This guide serves as a comprehensive resource to grant interested parties a better understanding of SoundExchange and its unique function within the music industry. The reader will gain insight into the complex world of digital performance royalty administration. In today’s music industry, as streaming and other digital platforms predominate the market, it is vitally important that recording artists, record label employees, songwriters, music publishers, and anyone else involved or interested in music business familiarize themselves with SoundExchange and its digital performance royalty distribution.
What Is SoundExchange?
How SoundExchange Works
What Is a Master?
What Is a Performance License?
Interactive vs. Non-Interactive Streaming
Digital Performance Royalty Rates from Non-Interactive Streaming: Consent Decrees (And The Lack Thereof)
Background / History
Should I Sign Up For SoundExchange?
Do You Have To Be a SoundExchange Member To Receive Royalty Payments?
The Counterpart – None
SoundExchange is a non-profit collective rights management organization, meaning that they administer the copyrights of others. Pandora, SiriusXM, and webcasters are required by law to pay for streaming musical content. SoundExchange collects and distributes digital performance royalties from the use of sound recordings on behalf of more than 155,000 recording artists and master rights owners (typically the record label) and administers direct agreements on behalf of rights owners and licensees. It is the only organization officially designated by the U.S. Congress to do so. SoundExchange pays featured and non-featured artists (think background vocalists, session musicians, etc.) and master rights owners for the non-interactive (you don’t choose which song plays) use of sound recordings under the statutory licenses set forth in 17 U.S.C. § 112 and 17 U.S.C. § 114.
It is important to reiterate for the purposes of this report that SoundExchange administers performance royalties and deals only with the sound recording (master) copyrights attached to a song.
Pandora, SiriusXm, Music Choice, and other webcasters are required, by law, to pay when they stream music content. SoundExchange receives these payments along with complete playlists of all music that was played in a certain quarter. This essentially makes SoundExchange an intermediary between the digital radio services and the artists and labels. Digital radio services and webcasters first pay SoundExchange for the use of musical content on their service. SoundExchange receives these royalties as a bulk sum along with the detailed playlists from these services in order to know exactly which songs have been streamed or played and how many times. Then, SoundExchange distributes royalties to the corresponding featured artists, labels, and non-featured artists (e.g. session musicians) based on a split of percentages: 45%, 50%, 5%, respectively.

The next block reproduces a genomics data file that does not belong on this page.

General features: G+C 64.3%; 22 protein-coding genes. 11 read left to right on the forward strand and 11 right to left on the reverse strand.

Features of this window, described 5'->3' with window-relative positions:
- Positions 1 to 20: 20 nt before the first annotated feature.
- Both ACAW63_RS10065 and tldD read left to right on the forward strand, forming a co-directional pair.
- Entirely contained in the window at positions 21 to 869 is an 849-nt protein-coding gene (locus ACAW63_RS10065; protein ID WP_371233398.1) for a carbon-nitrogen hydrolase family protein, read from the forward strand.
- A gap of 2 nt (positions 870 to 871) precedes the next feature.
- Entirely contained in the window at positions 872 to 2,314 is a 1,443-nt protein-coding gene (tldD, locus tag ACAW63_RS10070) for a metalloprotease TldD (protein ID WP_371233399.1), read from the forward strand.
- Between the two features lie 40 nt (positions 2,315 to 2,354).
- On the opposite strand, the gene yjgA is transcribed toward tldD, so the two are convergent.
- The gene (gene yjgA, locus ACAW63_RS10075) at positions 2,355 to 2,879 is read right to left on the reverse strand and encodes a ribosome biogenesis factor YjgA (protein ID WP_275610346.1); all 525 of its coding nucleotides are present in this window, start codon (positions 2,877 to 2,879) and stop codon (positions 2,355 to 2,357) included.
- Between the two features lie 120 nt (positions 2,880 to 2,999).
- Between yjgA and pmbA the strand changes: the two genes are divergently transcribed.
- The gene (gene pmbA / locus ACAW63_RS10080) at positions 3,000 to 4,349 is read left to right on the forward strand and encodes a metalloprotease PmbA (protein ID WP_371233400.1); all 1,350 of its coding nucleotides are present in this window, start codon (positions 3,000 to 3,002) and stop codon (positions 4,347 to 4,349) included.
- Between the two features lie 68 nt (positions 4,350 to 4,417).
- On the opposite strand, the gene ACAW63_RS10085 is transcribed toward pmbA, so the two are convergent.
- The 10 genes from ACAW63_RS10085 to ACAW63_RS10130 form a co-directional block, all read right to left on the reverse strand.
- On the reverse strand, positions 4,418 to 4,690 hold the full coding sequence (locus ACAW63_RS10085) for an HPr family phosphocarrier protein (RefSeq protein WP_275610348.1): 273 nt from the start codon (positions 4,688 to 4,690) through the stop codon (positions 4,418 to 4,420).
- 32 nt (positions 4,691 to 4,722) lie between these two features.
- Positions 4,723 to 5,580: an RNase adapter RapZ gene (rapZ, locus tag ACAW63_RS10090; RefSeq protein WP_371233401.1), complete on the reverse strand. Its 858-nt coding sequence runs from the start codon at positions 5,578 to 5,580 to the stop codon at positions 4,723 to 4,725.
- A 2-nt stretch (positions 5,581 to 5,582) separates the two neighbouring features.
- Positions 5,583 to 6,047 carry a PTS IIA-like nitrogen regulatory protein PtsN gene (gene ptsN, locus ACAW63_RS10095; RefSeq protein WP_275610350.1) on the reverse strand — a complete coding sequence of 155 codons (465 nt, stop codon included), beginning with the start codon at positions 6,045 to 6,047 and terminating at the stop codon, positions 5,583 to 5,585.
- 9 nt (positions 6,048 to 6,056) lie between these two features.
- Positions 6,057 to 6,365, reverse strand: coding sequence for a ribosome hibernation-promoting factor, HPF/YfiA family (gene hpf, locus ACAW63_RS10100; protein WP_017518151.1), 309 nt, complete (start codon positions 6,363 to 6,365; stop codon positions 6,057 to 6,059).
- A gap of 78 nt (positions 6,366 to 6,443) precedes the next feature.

SXWorks provides administrative services to publishers in order to support multiple license configurations. For example, CMRRA might collect mechanical royalties for a songwriter in Canada and digital performance royalties through SoundExchange in the U.S. if this songwriter is also a recording artist.
SXWorks recently launched a Notice of Intention (NOI) Lookup which allows songwriters and publishers to search and identify their copyrighted work in a copyright database if the user of said copyright claims to be unable to identify them.
SoundExchange acquired Canadian mechanical rights society CMRRA (Canadian Musical Reproduction Rights Agency) in 2017, which means it now also conducts music publishing administration. CMRRA is similar to the Harry Fox Agency and Music Reports Inc. in the United States.
Joining SoundExchange is free. There are no fees associated with sign-up, but they charge a 4.6% administrative fee.
As required by 17 U.S.C. § 112 and 17 U.S.C. § 114, SoundExchange participates in periodic rate-setting proceedings with the Copyright Royalty Board (CRB) to establish rates that properly compensate copyright holders and performers for the use of copyrighted sound recordings. The CRB was created by Congress to determine rates and terms for copyright statutory licenses. Rates tend to vary from service to service. The graphic below shows the royalty breakdown for each one:
|Royalty Rate||Valid Until|
|Muzak & Music Choice||7.5%||Unknown|